Tender Funerals founder Jenny Briscoe-Hough with Tender Funerals Canberra Region directors Catherine Bell and Bearyn O’Donnell. “It’s their space, their funeral, their way,” says Catherine.

FUNDRAISING is underway for a community-run funeral home which will offer lower-cost services and a caring approach, says Catherine Bell, executive director of Tender Funerals Canberra Region. 

Covering the Canberra, Queanbeyan, Yass, Cooma, Goulburn, Bungendore and Braidwood areas, Tender Funerals Canberra Region has launched a crowdfunding campaign that will run for five weeks via Chuffed.org

If it can reach its goal of raising $150,000 from the Canberra community, Catherine says that Tender will then be able to “unlock” further support from The Snow Foundation and Social Enterprise Finance Australia (SEFA). 

The Green Shed has already donated $10,000.

“Tender Funerals has a focus on bringing death back into the community where it belongs,” Catherine says.

“If we can raise enough money through the community, we can gain more financial support towards finding premises and getting up and running.”

Catherine says the cost of a funeral can be debilitating, but believes funerals can be affordable without compromising on a thoughtful, personalised service. 

The average funeral cost through Tender will be between $3000 and $4,500, but will vary depending on what is chosen in terms of services and products, she says.

As well as keeping costs down, Tender can help families arrange any kind of farewell they would like, from green burials to more traditional services.

With the aim of creating an enriching experience to truly honour the deceased, Catherine says it gives families the option of looking after their loved one and helps them arrange a funeral and burial in whatever way they want.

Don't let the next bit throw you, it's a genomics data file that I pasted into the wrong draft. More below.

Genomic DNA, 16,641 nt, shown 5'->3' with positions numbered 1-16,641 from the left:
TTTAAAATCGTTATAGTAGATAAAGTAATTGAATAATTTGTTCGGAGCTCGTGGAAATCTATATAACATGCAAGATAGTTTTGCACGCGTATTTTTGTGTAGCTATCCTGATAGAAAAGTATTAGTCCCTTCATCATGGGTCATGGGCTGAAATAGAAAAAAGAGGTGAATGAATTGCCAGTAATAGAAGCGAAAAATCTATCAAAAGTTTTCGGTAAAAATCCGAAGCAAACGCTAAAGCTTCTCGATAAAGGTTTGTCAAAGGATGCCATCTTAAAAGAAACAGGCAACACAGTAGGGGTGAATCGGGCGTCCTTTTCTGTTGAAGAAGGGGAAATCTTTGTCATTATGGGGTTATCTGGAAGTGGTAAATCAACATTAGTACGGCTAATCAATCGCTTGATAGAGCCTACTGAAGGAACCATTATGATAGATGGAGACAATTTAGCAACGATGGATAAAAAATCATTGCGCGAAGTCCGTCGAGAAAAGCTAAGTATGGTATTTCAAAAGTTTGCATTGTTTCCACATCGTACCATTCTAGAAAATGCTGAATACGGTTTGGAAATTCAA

Based on a successful model that started in Port Kembla, NSW, in 2016, Tender employs a funeral director, finance and admin staff, but otherwise it’s volunteer-run, Catherine says.

“The volunteers can help as much or as little as is needed, and they do this wonderful job of blending into the background,” she says.

“All details are discussed in advance, so that on the day it’s this beautiful dance, where the family understands what Tender is doing, and no one is interrupting the family at this moment. It’s their space, their funeral, their way.”

Tender Funerals volunteer coordinator and board member, Ellen Collins, says that as a culture people have become observers rather than participants in the rites around death.

“It can make for a healthier grieving process when we make that step forward and get involved in the preparation of the funeral,” Ellen says.

As part of Tender’s services, Catherine says they’ll continue with community education, improving “death literacy” through hosting death cafés and “walking the talk” information sessions, and start hosting death preparation workshops once they’ve secured premises.

“That idea is that we can talk about our options, prepare an advanced care directive and start talking about funerals with our families,” Catherine says. 

“We want to encourage people to talk openly about death, and even the kind of end-of-life support they would prefer. It could be ‘I can’t stand the smell of lavender’, or ‘If I’m in the hospital, don’t let the therapy pets come near me because I have a phobia of dogs’.

"It's important to have these conversations in advance.”

Donate via chuffed.org/project/tender-funerals-canberra. A screening of the documentary “Tender” will be held at Palace Electric Cinemas at 6pm, Monday, April 19, followed by a Q&A with Tender Funerals’ founder Jenny Briscoe-Hough and the Tender Canberra team. It's $15 per ticket, book here. For information, call 0410 618350, email tenderfuneralscanberraregion@gmail.com or follow Tender on Facebook.

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